Japan’s Certified Flying Taxi Company Wants to Start Its Services by 2025

It's the first flying car firm to be granted a safety certificate in Japan.
Chris Young
The SD-03SkyDrive

SkyDrive, the Tokyo-based startup developing a personal eVTOL aircraft, revealed its ultra-light compact flying car, the SD-03, on the show floor at the Consumer Electronics Show (CES) this week.

That makes it the first time the company has showcased its technology outside of Japan, a symbol of the global ambitions of the firm, which aims to kickstart a flying taxi service by 2025.

A flying car built for 'door-to-door' transportation

"SkyDrive's flying car is designed to vertically take off and land with superb stability and this emission-free electric vehicle enables fast and safe door-to-door transportation anywhere, including uses for emergency rescue," the company said in its release.

And that isn't just marketing speak. In November last year, we reported that the SD-03 was the first flying car model to be granted a safety certificate by authorities in Japan. At the time, the company said the certificate showed that its flying car's "design, structure, strength, and performance meet the necessary safety and environmental requirements." In SkyDrive's new press statement, the company reveals that its next model, the SD-05, is under development and the company aims to release it as an air taxi for World Expo 2025 in Osaka.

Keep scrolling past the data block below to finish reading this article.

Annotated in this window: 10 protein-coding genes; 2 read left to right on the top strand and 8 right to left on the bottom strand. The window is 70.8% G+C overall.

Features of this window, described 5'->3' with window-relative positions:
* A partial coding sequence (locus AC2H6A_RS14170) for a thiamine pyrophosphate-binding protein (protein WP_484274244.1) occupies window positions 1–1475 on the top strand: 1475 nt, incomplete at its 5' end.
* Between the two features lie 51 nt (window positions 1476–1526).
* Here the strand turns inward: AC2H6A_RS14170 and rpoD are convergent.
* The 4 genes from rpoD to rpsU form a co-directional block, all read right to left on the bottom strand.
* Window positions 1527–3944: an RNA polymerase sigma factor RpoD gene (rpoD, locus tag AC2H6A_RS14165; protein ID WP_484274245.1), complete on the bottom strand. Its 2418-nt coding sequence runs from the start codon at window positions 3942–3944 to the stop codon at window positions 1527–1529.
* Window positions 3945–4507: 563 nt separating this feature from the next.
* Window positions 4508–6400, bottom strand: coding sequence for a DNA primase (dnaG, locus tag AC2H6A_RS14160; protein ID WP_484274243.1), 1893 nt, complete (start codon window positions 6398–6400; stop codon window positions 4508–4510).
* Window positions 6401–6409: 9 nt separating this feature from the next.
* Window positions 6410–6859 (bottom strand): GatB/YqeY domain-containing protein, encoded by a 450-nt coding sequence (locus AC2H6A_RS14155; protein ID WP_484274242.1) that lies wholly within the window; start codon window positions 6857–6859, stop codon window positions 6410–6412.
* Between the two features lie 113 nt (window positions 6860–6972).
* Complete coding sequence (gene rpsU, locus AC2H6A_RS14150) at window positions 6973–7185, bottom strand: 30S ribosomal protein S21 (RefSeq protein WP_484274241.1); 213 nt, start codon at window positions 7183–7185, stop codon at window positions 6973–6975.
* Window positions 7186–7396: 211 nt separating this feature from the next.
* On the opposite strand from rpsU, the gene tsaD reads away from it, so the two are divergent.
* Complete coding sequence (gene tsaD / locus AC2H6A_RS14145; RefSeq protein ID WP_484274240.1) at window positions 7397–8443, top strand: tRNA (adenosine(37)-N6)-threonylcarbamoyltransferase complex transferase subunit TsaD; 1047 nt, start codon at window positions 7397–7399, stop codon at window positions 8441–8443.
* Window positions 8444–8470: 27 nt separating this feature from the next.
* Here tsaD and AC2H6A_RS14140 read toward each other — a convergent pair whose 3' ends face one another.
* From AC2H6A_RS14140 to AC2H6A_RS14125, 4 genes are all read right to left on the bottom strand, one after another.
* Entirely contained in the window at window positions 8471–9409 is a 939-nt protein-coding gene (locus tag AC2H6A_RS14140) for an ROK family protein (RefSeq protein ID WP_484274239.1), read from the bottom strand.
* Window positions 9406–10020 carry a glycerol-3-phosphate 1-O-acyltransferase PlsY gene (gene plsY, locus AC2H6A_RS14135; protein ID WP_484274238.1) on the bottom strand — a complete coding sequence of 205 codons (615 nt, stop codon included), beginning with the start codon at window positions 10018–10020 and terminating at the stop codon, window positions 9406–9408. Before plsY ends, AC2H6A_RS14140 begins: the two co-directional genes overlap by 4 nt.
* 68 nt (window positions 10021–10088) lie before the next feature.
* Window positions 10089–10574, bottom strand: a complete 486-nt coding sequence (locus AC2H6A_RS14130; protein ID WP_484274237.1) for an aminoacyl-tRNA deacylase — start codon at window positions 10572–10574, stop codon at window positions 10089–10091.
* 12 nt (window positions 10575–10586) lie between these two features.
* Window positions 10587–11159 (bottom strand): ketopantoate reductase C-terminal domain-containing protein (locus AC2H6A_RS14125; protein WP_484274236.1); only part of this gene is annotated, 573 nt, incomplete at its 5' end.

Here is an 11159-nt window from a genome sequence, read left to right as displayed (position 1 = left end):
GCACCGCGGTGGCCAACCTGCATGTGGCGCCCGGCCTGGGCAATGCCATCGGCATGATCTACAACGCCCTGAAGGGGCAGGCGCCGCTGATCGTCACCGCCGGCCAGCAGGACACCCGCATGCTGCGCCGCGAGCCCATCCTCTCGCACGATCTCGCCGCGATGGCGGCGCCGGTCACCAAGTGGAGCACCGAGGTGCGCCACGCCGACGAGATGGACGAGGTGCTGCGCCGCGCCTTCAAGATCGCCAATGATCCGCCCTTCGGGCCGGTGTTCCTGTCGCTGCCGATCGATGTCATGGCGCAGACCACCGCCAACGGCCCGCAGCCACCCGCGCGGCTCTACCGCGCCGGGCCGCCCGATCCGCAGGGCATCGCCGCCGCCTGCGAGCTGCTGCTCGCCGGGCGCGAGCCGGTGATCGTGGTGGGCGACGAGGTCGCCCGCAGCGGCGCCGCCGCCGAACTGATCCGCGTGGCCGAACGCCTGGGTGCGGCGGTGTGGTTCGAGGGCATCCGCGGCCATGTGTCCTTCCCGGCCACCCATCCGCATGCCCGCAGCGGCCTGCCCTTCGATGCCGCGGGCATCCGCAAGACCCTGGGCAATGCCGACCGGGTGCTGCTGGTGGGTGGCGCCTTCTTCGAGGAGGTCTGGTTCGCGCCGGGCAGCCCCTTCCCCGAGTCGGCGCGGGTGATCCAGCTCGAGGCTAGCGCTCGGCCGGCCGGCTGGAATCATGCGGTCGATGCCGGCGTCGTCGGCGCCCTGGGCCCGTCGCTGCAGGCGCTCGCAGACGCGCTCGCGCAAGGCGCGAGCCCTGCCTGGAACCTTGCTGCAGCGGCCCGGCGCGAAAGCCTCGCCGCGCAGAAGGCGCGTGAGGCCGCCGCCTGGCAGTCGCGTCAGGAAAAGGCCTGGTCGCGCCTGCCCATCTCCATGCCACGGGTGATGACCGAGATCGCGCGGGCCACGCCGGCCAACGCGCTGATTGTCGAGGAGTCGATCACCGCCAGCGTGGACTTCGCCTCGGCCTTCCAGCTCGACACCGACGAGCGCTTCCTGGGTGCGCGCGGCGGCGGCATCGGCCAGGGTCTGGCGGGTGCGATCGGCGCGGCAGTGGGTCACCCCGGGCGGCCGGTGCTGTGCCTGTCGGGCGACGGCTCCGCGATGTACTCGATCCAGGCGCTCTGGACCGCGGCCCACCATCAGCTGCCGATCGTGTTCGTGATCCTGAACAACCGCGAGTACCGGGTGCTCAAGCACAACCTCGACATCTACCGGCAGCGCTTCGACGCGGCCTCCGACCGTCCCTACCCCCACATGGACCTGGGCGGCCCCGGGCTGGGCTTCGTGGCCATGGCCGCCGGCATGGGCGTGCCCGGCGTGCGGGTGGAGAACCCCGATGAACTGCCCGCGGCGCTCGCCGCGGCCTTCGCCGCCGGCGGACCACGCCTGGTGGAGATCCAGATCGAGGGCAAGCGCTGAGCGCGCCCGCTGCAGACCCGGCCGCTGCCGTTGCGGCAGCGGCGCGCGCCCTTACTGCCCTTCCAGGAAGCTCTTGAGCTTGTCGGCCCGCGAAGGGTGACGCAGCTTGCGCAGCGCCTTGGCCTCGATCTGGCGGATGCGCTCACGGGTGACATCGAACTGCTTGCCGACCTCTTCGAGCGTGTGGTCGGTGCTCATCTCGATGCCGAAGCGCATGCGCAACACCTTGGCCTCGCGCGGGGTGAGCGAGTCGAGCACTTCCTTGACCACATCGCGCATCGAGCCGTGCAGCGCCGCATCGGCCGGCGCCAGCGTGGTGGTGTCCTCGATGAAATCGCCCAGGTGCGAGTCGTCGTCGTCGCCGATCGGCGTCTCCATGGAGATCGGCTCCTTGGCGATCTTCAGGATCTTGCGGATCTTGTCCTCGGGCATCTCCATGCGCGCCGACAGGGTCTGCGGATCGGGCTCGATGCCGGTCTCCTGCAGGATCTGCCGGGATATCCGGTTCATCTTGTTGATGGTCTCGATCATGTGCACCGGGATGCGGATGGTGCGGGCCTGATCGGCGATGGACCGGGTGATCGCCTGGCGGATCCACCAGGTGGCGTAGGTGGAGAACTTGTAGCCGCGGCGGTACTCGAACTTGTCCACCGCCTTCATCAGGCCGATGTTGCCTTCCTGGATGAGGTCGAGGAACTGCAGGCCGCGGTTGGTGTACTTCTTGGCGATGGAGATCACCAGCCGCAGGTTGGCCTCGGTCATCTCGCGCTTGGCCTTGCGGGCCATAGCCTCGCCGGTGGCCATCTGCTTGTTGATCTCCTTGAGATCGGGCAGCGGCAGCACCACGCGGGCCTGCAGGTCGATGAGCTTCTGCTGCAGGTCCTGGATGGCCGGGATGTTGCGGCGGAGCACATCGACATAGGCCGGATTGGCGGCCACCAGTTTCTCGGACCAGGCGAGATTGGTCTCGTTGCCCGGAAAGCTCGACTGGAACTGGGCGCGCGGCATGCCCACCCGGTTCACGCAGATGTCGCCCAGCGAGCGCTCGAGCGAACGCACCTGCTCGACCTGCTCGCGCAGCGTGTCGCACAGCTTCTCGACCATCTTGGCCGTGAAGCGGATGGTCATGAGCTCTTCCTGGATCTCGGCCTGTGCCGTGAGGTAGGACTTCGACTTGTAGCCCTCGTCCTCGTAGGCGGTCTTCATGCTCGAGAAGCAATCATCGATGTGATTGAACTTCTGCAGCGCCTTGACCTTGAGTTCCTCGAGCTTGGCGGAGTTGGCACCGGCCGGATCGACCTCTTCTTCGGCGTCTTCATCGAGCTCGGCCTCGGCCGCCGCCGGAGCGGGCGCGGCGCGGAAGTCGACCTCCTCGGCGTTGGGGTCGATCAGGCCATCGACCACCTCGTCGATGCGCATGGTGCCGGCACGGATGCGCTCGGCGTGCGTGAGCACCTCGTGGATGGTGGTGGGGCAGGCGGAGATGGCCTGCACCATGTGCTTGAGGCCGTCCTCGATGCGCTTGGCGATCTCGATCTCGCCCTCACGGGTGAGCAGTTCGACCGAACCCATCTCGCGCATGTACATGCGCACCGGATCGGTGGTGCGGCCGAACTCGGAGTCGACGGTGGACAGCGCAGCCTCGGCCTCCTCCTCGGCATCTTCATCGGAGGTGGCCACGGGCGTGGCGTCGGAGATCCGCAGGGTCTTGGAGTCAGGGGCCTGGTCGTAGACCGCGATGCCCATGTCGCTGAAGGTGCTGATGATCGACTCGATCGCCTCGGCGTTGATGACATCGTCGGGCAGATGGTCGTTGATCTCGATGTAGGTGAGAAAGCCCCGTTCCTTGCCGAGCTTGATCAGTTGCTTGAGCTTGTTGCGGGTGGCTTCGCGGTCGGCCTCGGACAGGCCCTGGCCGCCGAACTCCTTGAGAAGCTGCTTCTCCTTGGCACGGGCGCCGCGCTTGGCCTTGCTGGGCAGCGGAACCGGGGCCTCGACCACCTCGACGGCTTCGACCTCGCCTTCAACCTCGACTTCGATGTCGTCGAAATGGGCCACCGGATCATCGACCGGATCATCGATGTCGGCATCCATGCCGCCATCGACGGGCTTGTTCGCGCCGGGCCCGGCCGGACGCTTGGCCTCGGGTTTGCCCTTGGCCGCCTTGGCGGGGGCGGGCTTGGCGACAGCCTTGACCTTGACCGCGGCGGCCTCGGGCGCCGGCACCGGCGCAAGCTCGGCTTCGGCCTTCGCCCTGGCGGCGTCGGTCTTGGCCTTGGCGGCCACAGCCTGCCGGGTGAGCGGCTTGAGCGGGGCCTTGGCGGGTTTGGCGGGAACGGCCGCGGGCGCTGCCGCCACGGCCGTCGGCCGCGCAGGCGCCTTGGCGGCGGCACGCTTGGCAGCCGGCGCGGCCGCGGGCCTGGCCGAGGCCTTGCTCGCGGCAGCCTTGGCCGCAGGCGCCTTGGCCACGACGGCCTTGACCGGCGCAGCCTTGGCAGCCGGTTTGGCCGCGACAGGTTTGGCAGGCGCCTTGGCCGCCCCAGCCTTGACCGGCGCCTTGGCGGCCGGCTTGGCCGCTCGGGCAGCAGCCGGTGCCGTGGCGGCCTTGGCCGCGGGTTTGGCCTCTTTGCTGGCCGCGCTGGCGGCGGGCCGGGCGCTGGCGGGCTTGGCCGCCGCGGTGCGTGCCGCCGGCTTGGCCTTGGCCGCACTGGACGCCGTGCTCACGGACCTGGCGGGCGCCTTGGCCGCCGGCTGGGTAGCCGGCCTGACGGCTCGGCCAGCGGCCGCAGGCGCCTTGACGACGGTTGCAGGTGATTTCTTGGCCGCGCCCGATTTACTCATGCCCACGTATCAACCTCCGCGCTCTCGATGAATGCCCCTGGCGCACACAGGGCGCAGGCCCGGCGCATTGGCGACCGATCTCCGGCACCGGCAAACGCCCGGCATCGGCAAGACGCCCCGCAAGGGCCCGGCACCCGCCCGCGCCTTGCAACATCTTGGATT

"The SD-03 model is the culmination of our expertise in drone technologies and aerodynamic engineering. What we want to see in the future is that SkyDrive's emission-free vehicles take off from and land in your parking lot and helipads atop buildings, making door-to-door air travel a realistic choice of daily urban transportation," SkyDrive Chief Operating Officer Takehiro Sato said. "We are working harder and faster than ever to make this once-in-a-century mobility revolution a reality."

Flying taxis services will soon take flight

SkyDrive first unveiled its flying car prototype in 2018, before it successfully conducted flight tests in 2020. The latest iteration, the SD-03, features eight propellers and reaches a top speed of 30 mph (48 km/h) for trips of up to 10 minutes. The company has released footage of the flying car in action (see above), and it also runs a 30 Kg-payload cargo drone service in Japan.

Another Japanese startup, the Mitsubishi-backed A.L.I. Technologies, is developing a startlingly similar hoverbike concept, which will be priced at a mouthwatering $680,000. SkyDrives plans to kickstart services by 2025 put it on a similar timeline to the likes of Lilium and Volocopter. The latter recently announced it aims to kickstart its eVTOL flying taxi services by 2023 in Paris and Singapore. If all goes to plan, the 2020s may well be the decade in which flying taxis truly take flight.

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